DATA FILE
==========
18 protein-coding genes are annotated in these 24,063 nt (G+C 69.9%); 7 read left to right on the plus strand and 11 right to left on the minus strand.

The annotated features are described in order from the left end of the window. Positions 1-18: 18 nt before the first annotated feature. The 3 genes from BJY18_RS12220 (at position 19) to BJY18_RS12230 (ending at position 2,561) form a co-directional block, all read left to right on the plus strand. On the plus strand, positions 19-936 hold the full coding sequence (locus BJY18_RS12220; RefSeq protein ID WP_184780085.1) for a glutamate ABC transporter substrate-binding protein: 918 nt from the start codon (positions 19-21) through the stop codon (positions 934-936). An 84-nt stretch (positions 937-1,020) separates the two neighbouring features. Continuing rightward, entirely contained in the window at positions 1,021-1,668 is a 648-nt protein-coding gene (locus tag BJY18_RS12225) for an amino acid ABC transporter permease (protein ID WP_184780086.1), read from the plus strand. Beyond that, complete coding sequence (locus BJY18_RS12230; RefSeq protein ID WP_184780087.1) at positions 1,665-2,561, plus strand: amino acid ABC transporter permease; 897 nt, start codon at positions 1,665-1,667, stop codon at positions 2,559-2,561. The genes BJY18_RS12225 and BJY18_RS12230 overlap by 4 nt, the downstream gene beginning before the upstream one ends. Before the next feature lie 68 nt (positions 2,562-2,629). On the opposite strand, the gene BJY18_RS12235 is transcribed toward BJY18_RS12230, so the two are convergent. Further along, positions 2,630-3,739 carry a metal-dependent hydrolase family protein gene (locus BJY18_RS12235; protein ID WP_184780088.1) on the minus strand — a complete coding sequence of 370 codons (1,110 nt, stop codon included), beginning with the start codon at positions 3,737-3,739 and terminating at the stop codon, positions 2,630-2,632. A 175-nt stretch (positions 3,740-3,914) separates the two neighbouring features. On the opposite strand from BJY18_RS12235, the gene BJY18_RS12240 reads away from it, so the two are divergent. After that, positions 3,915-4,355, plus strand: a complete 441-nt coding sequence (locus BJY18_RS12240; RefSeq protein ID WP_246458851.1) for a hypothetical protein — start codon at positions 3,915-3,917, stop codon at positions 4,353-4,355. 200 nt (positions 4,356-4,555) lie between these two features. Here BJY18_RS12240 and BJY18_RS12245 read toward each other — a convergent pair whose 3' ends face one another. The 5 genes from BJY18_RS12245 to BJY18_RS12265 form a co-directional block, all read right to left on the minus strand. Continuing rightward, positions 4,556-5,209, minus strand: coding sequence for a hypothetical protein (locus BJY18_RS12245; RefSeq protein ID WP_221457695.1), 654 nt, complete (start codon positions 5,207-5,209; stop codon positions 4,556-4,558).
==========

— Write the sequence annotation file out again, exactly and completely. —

18 protein-coding genes are annotated in these 24,063 nt (G+C 69.9%); 7 read left to right on the plus strand and 11 right to left on the minus strand.

The annotated features are described in order from the left end of the window. Positions 1-18: 18 nt before the first annotated feature. The 3 genes from BJY18_RS12220 (at position 19) to BJY18_RS12230 (ending at position 2,561) form a co-directional block, all read left to right on the plus strand. On the plus strand, positions 19-936 hold the full coding sequence (locus BJY18_RS12220; RefSeq protein ID WP_184780085.1) for a glutamate ABC transporter substrate-binding protein: 918 nt from the start codon (positions 19-21) through the stop codon (positions 934-936). An 84-nt stretch (positions 937-1,020) separates the two neighbouring features. Continuing rightward, entirely contained in the window at positions 1,021-1,668 is a 648-nt protein-coding gene (locus tag BJY18_RS12225) for an amino acid ABC transporter permease (protein ID WP_184780086.1), read from the plus strand. Beyond that, complete coding sequence (locus BJY18_RS12230; RefSeq protein ID WP_184780087.1) at positions 1,665-2,561, plus strand: amino acid ABC transporter permease; 897 nt, start codon at positions 1,665-1,667, stop codon at positions 2,559-2,561. The genes BJY18_RS12225 and BJY18_RS12230 overlap by 4 nt, the downstream gene beginning before the upstream one ends. Before the next feature lie 68 nt (positions 2,562-2,629). On the opposite strand, the gene BJY18_RS12235 is transcribed toward BJY18_RS12230, so the two are convergent. Further along, positions 2,630-3,739 carry a metal-dependent hydrolase family protein gene (locus BJY18_RS12235; protein ID WP_184780088.1) on the minus strand — a complete coding sequence of 370 codons (1,110 nt, stop codon included), beginning with the start codon at positions 3,737-3,739 and terminating at the stop codon, positions 2,630-2,632. A 175-nt stretch (positions 3,740-3,914) separates the two neighbouring features. On the opposite strand from BJY18_RS12235, the gene BJY18_RS12240 reads away from it, so the two are divergent. After that, positions 3,915-4,355, plus strand: a complete 441-nt coding sequence (locus BJY18_RS12240; RefSeq protein ID WP_246458851.1) for a hypothetical protein — start codon at positions 3,915-3,917, stop codon at positions 4,353-4,355. 200 nt (positions 4,356-4,555) lie between these two features. Here BJY18_RS12240 and BJY18_RS12245 read toward each other — a convergent pair whose 3' ends face one another. The 5 genes from BJY18_RS12245 to BJY18_RS12265 form a co-directional block, all read right to left on the minus strand. Continuing rightward, positions 4,556-5,209, minus strand: coding sequence for a hypothetical protein (locus BJY18_RS12245; RefSeq protein ID WP_221457695.1), 654 nt, complete (start codon positions 5,207-5,209; stop codon positions 4,556-4,558).